Send right message on sustainability
I refer to the report ('Race trashed over poor recycling', July 15) about the Club Crew World Championship dragon boat races. It brought to light the need for some changes in the management of events in Hong Kong, for the betterment of our community.
It was not the Philippine team who made a complaint to the organisers, but a 'collective' complaint by many of the participants, who came from a variety of countries with different economic backgrounds. They were dismayed to see a recycling management strategy was lacking at such a high-profile event.
This should be a wake-up call to the Tourism Board, the Mega Events Fund, any organisers planning future events, and sponsors, primarily those whose products create a significant amount of waste, in this case Bonaqua. The solutions are not hard to come by.
With 4,700 athletes, and what was claimed to be 380,000 spectators, on five hot days, the tourism board should be ashamed of itself for claiming that the two or three recycling bins it had at either end of the 500 metre course counted as recycling. The board relied on foreign workers, and the elderly waste management team, to sweat it out in the heat and pick up everyone's plastic.
These bottles, uncompressed when collected, meant the bags and bins were inefficiently filled with plastic and the air in the bottles, adding to the volume and mass of the waste management burden that the sponsors and the organisers put on this city.
As major sports and music events, trade shows and exhibitions all become proud to show off their sustainability efforts, it is surely time for the tourism board and Mega Events fund to institute a sustainability policy for all events they host and support.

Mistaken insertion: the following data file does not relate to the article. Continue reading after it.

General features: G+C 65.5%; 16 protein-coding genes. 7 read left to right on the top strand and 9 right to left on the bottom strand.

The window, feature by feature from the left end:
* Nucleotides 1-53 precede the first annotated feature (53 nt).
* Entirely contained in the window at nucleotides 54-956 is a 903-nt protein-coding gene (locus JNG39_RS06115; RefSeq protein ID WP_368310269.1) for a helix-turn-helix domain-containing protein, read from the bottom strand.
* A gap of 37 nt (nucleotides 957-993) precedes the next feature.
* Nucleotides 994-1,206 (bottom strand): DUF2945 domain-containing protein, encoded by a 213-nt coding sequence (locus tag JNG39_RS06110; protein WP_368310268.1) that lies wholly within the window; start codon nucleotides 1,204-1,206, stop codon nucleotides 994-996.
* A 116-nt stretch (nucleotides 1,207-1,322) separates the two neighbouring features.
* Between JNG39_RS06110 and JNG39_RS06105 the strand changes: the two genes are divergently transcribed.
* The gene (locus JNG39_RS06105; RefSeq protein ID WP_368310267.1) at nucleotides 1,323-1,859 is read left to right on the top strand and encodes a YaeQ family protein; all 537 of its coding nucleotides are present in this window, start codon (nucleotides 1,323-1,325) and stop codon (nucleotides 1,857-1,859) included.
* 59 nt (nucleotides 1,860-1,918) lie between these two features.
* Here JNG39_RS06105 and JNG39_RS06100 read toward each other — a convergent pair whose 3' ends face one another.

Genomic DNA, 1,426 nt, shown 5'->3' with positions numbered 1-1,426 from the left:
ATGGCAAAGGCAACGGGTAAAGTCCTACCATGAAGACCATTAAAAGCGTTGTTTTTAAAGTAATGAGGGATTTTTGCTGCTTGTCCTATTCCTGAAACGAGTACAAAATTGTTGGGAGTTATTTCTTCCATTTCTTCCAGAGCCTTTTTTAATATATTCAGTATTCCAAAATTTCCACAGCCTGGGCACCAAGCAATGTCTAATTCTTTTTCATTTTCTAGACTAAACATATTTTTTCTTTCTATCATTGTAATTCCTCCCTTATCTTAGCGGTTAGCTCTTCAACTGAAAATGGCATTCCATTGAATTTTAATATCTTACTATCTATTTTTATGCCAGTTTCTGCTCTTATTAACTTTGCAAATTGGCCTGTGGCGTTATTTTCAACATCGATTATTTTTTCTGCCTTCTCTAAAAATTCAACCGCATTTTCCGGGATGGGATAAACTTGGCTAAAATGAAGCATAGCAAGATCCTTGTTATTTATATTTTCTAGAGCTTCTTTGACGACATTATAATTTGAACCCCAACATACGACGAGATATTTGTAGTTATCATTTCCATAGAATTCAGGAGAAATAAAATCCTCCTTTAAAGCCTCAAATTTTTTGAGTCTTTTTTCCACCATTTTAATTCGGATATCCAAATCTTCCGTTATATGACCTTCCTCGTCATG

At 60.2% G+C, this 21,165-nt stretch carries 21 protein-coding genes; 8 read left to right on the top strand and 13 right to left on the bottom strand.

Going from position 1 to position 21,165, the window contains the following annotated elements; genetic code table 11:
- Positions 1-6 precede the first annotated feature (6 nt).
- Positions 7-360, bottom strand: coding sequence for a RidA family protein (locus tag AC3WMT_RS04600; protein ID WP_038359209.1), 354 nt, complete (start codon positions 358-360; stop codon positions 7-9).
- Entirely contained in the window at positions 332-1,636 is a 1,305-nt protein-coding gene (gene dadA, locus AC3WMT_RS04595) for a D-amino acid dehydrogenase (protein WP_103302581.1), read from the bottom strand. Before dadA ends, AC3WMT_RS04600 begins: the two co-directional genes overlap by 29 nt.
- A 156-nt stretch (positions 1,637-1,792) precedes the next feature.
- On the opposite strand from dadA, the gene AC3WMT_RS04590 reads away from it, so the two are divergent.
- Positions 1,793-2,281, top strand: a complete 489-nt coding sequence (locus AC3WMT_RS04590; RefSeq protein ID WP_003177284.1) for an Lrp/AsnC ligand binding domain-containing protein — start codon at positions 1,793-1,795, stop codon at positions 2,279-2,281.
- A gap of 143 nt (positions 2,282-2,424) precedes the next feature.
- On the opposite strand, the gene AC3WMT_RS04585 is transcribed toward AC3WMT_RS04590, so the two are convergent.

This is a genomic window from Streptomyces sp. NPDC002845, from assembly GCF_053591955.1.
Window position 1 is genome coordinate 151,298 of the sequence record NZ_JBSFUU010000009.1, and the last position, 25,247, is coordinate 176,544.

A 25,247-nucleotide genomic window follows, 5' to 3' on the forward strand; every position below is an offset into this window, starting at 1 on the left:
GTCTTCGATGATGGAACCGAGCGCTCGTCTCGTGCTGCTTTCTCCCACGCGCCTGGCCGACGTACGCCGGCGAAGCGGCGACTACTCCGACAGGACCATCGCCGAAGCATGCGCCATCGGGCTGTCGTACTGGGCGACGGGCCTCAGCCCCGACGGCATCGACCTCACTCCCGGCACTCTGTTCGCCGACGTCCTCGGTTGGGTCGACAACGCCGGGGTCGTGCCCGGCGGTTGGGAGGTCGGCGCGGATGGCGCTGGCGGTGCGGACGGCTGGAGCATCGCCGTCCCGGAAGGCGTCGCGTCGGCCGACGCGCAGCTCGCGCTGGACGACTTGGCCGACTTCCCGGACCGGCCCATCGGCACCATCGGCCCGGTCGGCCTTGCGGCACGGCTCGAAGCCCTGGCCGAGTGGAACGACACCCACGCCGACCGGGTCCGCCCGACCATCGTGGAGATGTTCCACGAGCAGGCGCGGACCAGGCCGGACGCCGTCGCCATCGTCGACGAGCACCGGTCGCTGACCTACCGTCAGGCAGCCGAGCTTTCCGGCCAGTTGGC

The dragon boat championships can be seen as a turning point for these organisations and the necessary guidelines should be put in place. They should include the procurement of sustainable materials, recycling and proper disposal.
This would generate jobs, increase opportunities for makers of sustainable products, send a strong educational message, and show leadership.
This is the sort of attention and market leadership that can truly set brands apart from others, with our city being the benefactor along the way.
Doug Woodring, Ocean Recovery Alliance
Give C.Y.'s government a chance
The pan-democrats condemned Chief Executive Leung Chun-ying for asking lawmakers to give priority to his bill for restructuring the government.
He was criticised for harming the public interest on the grounds that other important bills needed to be discussed.
However, it has to be pointed out that those bills were delayed because of the filibuster in May adopted by some legislators.
The government revamp is intended to solve some of the problems that Hong Kong has suffered from in recent years. The new government should now be given the chance to implement its proposed policies, such as devoting more land to private and public housing.
More importantly, a review of the new structure must be put in place. Some people said it was unfair to criticise the new administration before it had been given the chance to show what it could do.
Many Hongkongers want to see us progress towards democracy, which is why they joint the annual June 4 vigil and July 1 march. But it will not happen overnight.
I understand the pan-democrats' refusal to accept the existing government as legitimate, but this does not mean that we need to oppose all its proposals.
Louisa Chan, Kennedy Town
Constructive criticism worthwhile
I write, as an octogenarian who wants a better world for his grandchildren, to appeal to all of us to use our common sense to act for the common good.
I am not intending to praise or criticise our chief executive. But he has shown that, like the rest of us, he is human and is not perfect.
People need to think about the election manifesto and public pronouncements of Leung Chun-ying and ask whether or not they support it.
Then they should make their views known, in a clear way, to their elected officials.